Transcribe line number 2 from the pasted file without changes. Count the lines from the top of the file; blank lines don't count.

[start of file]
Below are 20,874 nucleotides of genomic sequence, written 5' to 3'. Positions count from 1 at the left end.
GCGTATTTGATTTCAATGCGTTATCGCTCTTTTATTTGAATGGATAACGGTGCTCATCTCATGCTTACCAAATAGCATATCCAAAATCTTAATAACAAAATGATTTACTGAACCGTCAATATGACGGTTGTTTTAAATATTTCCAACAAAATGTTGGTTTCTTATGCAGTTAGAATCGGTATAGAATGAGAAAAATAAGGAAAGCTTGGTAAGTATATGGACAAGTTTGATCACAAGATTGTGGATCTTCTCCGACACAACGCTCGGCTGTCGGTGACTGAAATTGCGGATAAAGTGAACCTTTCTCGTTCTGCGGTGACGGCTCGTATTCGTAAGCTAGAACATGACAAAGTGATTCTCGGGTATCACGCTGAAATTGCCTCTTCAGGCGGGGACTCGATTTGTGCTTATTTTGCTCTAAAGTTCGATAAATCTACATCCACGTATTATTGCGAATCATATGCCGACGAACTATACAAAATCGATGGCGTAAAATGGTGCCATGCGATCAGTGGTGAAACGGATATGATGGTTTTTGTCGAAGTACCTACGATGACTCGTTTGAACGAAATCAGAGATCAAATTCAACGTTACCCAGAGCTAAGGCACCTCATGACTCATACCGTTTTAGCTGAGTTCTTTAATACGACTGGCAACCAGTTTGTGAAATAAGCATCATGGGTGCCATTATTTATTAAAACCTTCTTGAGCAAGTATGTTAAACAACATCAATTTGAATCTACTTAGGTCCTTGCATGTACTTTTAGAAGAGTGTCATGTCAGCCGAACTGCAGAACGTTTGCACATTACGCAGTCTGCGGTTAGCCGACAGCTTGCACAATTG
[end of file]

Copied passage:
GCGTATTTGATTTCAATGCGTTATCGCTCTTTTATTTGAATGGATAACGGTGCTCATCTCATGCTTACCAAATAGCATATCCAAAATCTTAATAACAAAATGATTTACTGAACCGTCAATATGACGGTTGTTTTAAATATTTCCAACAAAATGTTGGTTTCTTATGCAGTTAGAATCGGTATAGAATGAGAAAAATAAGGAAAGCTTGGTAAGTATATGGACAAGTTTGATCACAAGATTGTGGATCTTCTCCGACACAACGCTCGGCTGTCGGTGACTGAAATTGCGGATAAAGTGAACCTTTCTCGTTCTGCGGTGACGGCTCGTATTCGTAAGCTAGAACATGACAAAGTGATTCTCGGGTATCACGCTGAAATTGCCTCTTCAGGCGGGGACTCGATTTGTGCTTATTTTGCTCTAAAGTTCGATAAATCTACATCCACGTATTATTGCGAATCATATGCCGACGAACTATACAAAATCGATGGCGTAAAATGGTGCCATGCGATCAGTGGTGAAACGGATATGATGGTTTTTGTCGAAGTACCTACGATGACTCGTTTGAACGAAATCAGAGATCAAATTCAACGTTACCCAGAGCTAAGGCACCTCATGACTCATACCGTTTTAGCTGAGTTCTTTAATACGACTGGCAACCAGTTTGTGAAATAAGCATCATGGGTGCCATTATTTATTAAAACCTTCTTGAGCAAGTATGTTAAACAACATCAATTTGAATCTACTTAGGTCCTTGCATGTACTTTTAGAAGAGTGTCATGTCAGCCGAACTGCAGAACGTTTGCACATTACGCAGTCTGCGGTTAGCCGACAGCTTGCACAATTG